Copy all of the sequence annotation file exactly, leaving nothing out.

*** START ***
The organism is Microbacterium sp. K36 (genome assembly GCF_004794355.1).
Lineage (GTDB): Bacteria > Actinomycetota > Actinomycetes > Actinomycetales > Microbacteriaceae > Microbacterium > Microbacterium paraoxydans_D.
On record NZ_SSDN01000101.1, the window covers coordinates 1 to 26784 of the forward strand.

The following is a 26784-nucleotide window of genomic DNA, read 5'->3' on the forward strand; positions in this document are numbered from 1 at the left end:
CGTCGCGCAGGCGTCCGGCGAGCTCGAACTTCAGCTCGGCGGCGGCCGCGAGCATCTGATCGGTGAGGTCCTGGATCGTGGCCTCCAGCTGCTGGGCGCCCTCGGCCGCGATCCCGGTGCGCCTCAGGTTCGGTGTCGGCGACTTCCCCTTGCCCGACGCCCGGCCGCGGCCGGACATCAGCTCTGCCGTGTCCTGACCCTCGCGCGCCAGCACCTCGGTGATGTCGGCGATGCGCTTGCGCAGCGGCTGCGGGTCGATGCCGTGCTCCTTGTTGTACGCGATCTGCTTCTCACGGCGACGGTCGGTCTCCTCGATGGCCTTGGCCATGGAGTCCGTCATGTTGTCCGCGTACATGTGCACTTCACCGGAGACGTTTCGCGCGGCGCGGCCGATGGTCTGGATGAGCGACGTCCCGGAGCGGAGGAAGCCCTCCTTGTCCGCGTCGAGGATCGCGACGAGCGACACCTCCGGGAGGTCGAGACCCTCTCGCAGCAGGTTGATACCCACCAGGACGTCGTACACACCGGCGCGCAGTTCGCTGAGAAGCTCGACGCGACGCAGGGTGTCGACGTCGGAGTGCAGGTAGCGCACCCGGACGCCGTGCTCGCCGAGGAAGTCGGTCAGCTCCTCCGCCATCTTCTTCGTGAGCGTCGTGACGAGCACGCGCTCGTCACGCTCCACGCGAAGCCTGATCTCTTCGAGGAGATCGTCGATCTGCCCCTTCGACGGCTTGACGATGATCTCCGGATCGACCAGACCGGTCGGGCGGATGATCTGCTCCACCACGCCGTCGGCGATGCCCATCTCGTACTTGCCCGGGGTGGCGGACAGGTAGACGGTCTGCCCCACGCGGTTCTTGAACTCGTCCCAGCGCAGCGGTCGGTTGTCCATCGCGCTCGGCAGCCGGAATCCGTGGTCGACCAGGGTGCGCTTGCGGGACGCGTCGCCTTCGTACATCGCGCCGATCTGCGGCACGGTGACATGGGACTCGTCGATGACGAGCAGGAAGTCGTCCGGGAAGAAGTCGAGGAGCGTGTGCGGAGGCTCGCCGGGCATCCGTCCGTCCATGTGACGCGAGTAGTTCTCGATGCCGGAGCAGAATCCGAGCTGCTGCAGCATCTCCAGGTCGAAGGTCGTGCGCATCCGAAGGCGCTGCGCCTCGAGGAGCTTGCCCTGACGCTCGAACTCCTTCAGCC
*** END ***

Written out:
The organism is Microbacterium sp. K36 (genome assembly GCF_004794355.1).
Lineage (GTDB): Bacteria > Actinomycetota > Actinomycetes > Actinomycetales > Microbacteriaceae > Microbacterium > Microbacterium paraoxydans_D.
On record NZ_SSDN01000101.1, the window covers coordinates 1 to 26784 of the forward strand.

The following is a 26784-nucleotide window of genomic DNA, read 5'->3' on the forward strand; positions in this document are numbered from 1 at the left end:
CGTCGCGCAGGCGTCCGGCGAGCTCGAACTTCAGCTCGGCGGCGGCCGCGAGCATCTGATCGGTGAGGTCCTGGATCGTGGCCTCCAGCTGCTGGGCGCCCTCGGCCGCGATCCCGGTGCGCCTCAGGTTCGGTGTCGGCGACTTCCCCTTGCCCGACGCCCGGCCGCGGCCGGACATCAGCTCTGCCGTGTCCTGACCCTCGCGCGCCAGCACCTCGGTGATGTCGGCGATGCGCTTGCGCAGCGGCTGCGGGTCGATGCCGTGCTCCTTGTTGTACGCGATCTGCTTCTCACGGCGACGGTCGGTCTCCTCGATGGCCTTGGCCATGGAGTCCGTCATGTTGTCCGCGTACATGTGCACTTCACCGGAGACGTTTCGCGCGGCGCGGCCGATGGTCTGGATGAGCGACGTCCCGGAGCGGAGGAAGCCCTCCTTGTCCGCGTCGAGGATCGCGACGAGCGACACCTCCGGGAGGTCGAGACCCTCTCGCAGCAGGTTGATACCCACCAGGACGTCGTACACACCGGCGCGCAGTTCGCTGAGAAGCTCGACGCGACGCAGGGTGTCGACGTCGGAGTGCAGGTAGCGCACCCGGACGCCGTGCTCGCCGAGGAAGTCGGTCAGCTCCTCCGCCATCTTCTTCGTGAGCGTCGTGACGAGCACGCGCTCGTCACGCTCCACGCGAAGCCTGATCTCTTCGAGGAGATCGTCGATCTGCCCCTTCGACGGCTTGACGATGATCTCCGGATCGACCAGACCGGTCGGGCGGATGATCTGCTCCACCACGCCGTCGGCGATGCCCATCTCGTACTTGCCCGGGGTGGCGGACAGGTAGACGGTCTGCCCCACGCGGTTCTTGAACTCGTCCCAGCGCAGCGGTCGGTTGTCCATCGCGCTCGGCAGCCGGAATCCGTGGTCGACCAGGGTGCGCTTGCGGGACGCGTCGCCTTCGTACATCGCGCCGATCTGCGGCACGGTGACATGGGACTCGTCGATGACGAGCAGGAAGTCGTCCGGGAAGAAGTCGAGGAGCGTGTGCGGAGGCTCGCCGGGCATCCGTCCGTCCATGTGACGCGAGTAGTTCTCGATGCCGGAGCAGAATCCGAGCTGCTGCAGCATCTCCAGGTCGAAGGTCGTGCGCATCCGAAGGCGCTGCGCCTCGAGGAGCTTGCCCTGACGCTCGAACTCCTTCAGCC